It’s your first time homeschooling. You want to do a good job, so you’ve been researching. But what you’ve found is that research breeds more research. An article leads to a book. A book leads to a blog. A blog leads to a forum, and so on and so forth. Like tribbles, the information multiplies until you are overwhelmed and in danger of losing your food stores.
Should you pursue classical education or unschooling? Should you use an all-in-one curriculum or unit studies? Should you register your child for electives at the local government school or sign them up for homeschool athletics? Somehow you are supposed to pair down this abundance of information into a cohesive, logical educational plan. Making the right choices confounds veteran homeschoolers, how are first timers supposed to wade through the muck?
I know this sounds odd, but write a mission statement. “A mission statement?” you might be thinking. “Isn’t that the motto posted on fast food restaurant walls?” Yes, it is. Businesses and organizations use them all the time to focus the company’s efforts on a specific purpose. They can accomplish the same thing for your home education program. A mission statement helps you focus your research and is a guiding template for everything from curriculum choices to evaluation methods.
While some know exactly what they want to accomplish when they decide to homeschool, most only know they are dissatisfied with the status quo. For me, all I knew for certain was that homeschooling was God’s plan for our family. Other than the three Rs (reading, ‘riting, and ‘rithmetic), I had no clue what I wanted my son to learn.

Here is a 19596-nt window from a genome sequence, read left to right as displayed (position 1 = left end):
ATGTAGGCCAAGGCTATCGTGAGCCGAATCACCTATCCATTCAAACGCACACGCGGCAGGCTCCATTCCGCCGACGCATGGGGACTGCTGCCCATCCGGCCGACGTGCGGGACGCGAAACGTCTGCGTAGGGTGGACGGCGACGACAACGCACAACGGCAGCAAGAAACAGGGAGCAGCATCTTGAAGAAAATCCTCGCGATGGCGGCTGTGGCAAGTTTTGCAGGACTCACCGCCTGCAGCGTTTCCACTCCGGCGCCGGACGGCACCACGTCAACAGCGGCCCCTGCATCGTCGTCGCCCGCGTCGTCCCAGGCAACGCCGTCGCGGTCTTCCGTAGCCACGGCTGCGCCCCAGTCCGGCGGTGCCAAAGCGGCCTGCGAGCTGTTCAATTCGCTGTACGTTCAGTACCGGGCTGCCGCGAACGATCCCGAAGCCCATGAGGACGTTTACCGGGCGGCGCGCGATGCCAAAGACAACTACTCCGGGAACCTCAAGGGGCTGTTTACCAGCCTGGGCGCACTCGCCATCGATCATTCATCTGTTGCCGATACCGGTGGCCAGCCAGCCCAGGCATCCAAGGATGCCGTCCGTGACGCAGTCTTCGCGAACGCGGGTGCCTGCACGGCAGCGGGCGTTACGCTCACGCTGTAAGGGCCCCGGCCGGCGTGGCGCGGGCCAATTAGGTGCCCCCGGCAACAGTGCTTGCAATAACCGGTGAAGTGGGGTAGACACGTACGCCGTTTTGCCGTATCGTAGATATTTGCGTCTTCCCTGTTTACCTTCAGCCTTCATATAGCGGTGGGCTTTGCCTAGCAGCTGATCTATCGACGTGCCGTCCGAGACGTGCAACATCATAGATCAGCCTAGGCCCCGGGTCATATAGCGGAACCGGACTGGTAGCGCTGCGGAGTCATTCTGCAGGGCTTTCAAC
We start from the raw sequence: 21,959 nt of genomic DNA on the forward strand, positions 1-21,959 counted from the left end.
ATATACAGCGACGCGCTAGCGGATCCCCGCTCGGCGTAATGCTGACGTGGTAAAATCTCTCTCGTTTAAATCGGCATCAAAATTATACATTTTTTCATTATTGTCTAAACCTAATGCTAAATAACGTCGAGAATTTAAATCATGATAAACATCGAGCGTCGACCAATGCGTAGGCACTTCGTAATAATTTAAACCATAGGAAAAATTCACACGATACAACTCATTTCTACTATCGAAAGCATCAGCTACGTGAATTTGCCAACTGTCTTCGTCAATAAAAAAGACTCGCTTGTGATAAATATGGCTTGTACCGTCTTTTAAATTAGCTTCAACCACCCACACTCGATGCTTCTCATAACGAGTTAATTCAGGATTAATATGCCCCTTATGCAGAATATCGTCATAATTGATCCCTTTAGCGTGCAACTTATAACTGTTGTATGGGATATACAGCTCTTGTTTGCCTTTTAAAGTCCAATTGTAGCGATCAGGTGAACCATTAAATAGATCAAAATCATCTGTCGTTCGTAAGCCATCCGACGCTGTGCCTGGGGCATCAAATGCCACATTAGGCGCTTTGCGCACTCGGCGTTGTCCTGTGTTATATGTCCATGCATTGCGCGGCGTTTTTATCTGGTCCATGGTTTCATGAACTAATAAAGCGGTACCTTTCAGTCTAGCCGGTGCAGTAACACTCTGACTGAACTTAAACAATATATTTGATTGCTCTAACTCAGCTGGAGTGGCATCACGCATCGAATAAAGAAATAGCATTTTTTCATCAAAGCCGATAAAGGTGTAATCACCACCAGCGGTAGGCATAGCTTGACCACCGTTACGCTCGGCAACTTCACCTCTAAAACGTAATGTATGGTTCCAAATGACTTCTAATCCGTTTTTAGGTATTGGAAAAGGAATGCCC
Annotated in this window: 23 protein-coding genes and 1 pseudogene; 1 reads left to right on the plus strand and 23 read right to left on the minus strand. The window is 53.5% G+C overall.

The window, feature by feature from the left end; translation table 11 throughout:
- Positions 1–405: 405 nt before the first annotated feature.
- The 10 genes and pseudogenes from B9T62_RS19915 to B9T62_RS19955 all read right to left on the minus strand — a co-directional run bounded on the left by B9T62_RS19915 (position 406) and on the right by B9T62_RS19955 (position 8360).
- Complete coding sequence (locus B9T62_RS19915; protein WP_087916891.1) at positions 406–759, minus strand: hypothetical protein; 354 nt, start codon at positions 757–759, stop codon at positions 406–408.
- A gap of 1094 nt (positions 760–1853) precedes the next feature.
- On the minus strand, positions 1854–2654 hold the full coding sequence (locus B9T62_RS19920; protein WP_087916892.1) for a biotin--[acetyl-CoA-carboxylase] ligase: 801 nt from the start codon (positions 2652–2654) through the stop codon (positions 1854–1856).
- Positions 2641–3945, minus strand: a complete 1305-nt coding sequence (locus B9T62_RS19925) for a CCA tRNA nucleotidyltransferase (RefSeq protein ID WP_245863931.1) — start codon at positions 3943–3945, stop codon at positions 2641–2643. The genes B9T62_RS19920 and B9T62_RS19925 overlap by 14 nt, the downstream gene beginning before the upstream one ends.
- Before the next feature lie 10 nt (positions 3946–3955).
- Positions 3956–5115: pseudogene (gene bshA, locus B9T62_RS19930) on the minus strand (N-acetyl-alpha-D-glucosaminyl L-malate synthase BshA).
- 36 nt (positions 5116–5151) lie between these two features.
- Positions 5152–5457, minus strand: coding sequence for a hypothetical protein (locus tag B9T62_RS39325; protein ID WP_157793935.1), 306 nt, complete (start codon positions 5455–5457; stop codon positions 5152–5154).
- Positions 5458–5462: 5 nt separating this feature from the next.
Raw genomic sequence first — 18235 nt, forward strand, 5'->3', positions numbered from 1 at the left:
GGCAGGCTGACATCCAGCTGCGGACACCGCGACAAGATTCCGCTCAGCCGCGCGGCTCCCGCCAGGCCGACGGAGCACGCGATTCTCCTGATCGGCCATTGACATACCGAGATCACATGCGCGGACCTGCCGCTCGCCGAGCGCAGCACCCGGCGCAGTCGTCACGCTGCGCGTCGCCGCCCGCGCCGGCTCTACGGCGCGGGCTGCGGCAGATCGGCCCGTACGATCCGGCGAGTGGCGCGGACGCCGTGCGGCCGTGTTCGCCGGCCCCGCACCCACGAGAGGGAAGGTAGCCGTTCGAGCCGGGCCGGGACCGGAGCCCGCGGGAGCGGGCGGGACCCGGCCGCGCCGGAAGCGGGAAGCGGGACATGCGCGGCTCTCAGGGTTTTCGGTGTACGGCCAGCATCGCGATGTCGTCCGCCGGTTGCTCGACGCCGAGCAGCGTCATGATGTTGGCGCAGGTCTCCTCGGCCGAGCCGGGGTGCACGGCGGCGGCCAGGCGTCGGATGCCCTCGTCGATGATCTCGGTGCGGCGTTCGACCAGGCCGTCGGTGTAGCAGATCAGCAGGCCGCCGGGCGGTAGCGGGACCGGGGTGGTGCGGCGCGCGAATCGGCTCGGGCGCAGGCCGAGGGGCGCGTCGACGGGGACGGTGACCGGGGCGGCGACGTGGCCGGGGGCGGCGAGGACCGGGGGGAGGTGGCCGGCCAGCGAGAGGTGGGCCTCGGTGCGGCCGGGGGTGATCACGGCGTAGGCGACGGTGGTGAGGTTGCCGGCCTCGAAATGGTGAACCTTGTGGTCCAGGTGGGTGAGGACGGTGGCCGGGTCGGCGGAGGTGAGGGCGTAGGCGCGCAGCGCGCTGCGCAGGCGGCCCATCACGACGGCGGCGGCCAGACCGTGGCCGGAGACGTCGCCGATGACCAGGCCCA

What is important to you and your family? For some, STEM (science, technology, engineering and mathematics) is a priority. For others, the arts are tantamount. Some families crave structure, and others embrace flexibility. If you haven’t thought about it before, now’s the time to consider your educational objectives. Take a moment to write down those ideas.
After brainstorming, rank your ideas in order of importance. What gets top billing? What would be nice, but it’s not the end of the world if it doesn’t happen? After setting your priorities, string it all together in one succinct phrase. Voila! You have a mission statement.
Here’s mine: “The Wilson family homeschools in order to provide our sons with the proper foundation for developing Godly character, learning good decision-making skills, fostering creative thought, and maintaining a reasonable level of knowledge.” Notice I mention education last. Academics, while important, are not our family’s main goal, and our statement reflects that philosophy.
Questions abound the first year of homeschooling from what time to begin the school day to what is the right curriculum? Having a clear, concise vision, cuts through all the confusion and helps you make the right choices for your family. With a mission statement, research becomes a manageable task, and you’ll have more confidence in the choices you make for your first school year!
Excerpts from the article “What Is Your Mission?” ©2012 Home Life, Inc. Originally published in Practical Homeschooling magazine. Used by permission.